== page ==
For the course pursued by Mr. Ross, he cannot plead that he did not know the will of the Government on the subject, for I furnished him with a copy of your order for suspending proceedings against the people settled on that territory, until a decision was had on the title; and it was published in the Cherokee Phoenix several weeks since.

Col Hunter, one of the assessors, on his return from Creek-path, called at the office a few evenings since, and handed me the enclosed certificate, given by a gentleman who had just passed the scene of the action. From this certificate, it would seem that the conduct and very dress of the Indians, was of the most terrific kind, especially to the women and children, and that their treatment of some females, who were at the time in peculiar circumstances, was barbarous in the extreme. But all this does not justify the white in the murder of a poor Indian, who knew not better than to do what he was told to do by his superiors.

I have the honor to be, 'c.


Hon. John H. Eaton

Secretary of War, Washington City.

The following is the certificate. It is made up with falsehoods. Abraham Birch well may congratulate himself that 'after being duly sworn' was left out, for he would most certainly have perjured himself. Answers to the following questions from those who will tell the truth would place this certifier and those who have certified to his veracity in a sticking point. Did major (sic) Ridge command the company? Was the company composed of sixty Indians? Were they all armed? Was Major Ridge dressed in the manner he is here described? Was David Vann with the company. Did this Indian company yell, shout 'c.? Did they behave barbarously? We commend the agent for sending such a piece of information to the war (sic) Department.

Certificate of Abraham Birdwell

Alabama, Jackson County, February 9, 1830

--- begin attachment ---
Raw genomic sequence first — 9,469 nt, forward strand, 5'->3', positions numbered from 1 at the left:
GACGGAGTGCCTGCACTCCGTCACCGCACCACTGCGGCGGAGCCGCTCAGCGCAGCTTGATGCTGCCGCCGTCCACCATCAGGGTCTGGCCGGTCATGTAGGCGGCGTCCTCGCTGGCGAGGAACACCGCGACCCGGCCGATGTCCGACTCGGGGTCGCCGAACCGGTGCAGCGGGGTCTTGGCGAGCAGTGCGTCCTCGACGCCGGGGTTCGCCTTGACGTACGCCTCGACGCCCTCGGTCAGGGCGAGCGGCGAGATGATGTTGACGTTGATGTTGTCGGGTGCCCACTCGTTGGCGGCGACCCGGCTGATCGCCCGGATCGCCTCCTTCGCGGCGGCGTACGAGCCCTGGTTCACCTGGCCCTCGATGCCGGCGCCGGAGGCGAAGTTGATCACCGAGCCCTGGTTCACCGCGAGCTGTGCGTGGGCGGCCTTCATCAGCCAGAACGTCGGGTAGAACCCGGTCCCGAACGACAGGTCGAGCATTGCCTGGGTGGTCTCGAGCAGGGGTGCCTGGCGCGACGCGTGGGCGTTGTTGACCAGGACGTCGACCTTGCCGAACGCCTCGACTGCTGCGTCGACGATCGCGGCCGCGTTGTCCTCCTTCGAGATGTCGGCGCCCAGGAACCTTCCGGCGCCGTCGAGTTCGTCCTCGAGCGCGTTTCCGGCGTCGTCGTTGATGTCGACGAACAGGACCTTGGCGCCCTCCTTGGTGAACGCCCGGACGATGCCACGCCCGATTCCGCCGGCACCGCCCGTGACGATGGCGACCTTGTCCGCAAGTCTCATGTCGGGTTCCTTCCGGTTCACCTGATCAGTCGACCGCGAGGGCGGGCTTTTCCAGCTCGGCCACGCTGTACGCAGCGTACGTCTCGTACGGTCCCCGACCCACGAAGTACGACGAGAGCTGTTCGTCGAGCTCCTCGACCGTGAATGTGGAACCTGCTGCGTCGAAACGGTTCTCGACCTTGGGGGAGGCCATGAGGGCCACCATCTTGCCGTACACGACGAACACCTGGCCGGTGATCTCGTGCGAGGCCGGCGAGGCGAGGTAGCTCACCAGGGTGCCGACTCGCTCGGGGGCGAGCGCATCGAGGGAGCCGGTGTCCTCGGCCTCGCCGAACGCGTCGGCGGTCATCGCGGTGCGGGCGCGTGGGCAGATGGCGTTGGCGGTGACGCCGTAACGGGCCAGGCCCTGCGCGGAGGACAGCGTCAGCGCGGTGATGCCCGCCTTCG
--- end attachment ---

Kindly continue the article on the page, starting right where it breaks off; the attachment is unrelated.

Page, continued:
I Abrahan (sic) Birdwell, of said State and county do hereby certify, having been into the State of Georgia, and on my return home through the Cherokee nation, and on and within the territory claimed by Georgia as Creek land; and on Thursday, the 4th present instant, had my attention attracted by the burning of houses, and by a company of Cherokees, under the command of Major Ridge, a Cherokee Chief; an inquiry of Ridge, thro' Mr. David Vann, another leading character of the nation, I was informed that Major Ridge was authorized by John Ross, principal Chief of the Cherokee nation, to the burning and otherwise destroying the houses, 'c. occupied by the intruders, saying that they were a parcel of scoundrels and rogues, and that the Government would not injure them for thus treating them. These acts were committed on Cedar Creek and Beaver Dam settlement. The property thus wantonly destroyed, was, as I was informed, valued by the assessors, and paid for by the Government of the United States. After leaving Vann's on the 5th, I saw about four miles on the route home, a woman on a cart, who I was informed had had a child only four days before. Coming on three miles further, I saw another, who had a midwife with her, and in a critical condition. The Cherokees were all armed with guns, pistols, and Ridge himself was clothed in all the garb of Indian warfare,viz; His headdress was a buffalo's forehead ' horns, 'c., there were sixty Indians; the Indians exalted highly, particularly David Vann; the Indians around the fire, with expressions of Indian joy, yelling, shouting; 'c. 'c. I met some men on express to the settlements for aid.



H. Pearson.

We certify that Mr. Abraham Birdwell is a man every way entitled to confidence and belief, as a gentlemen of veracity.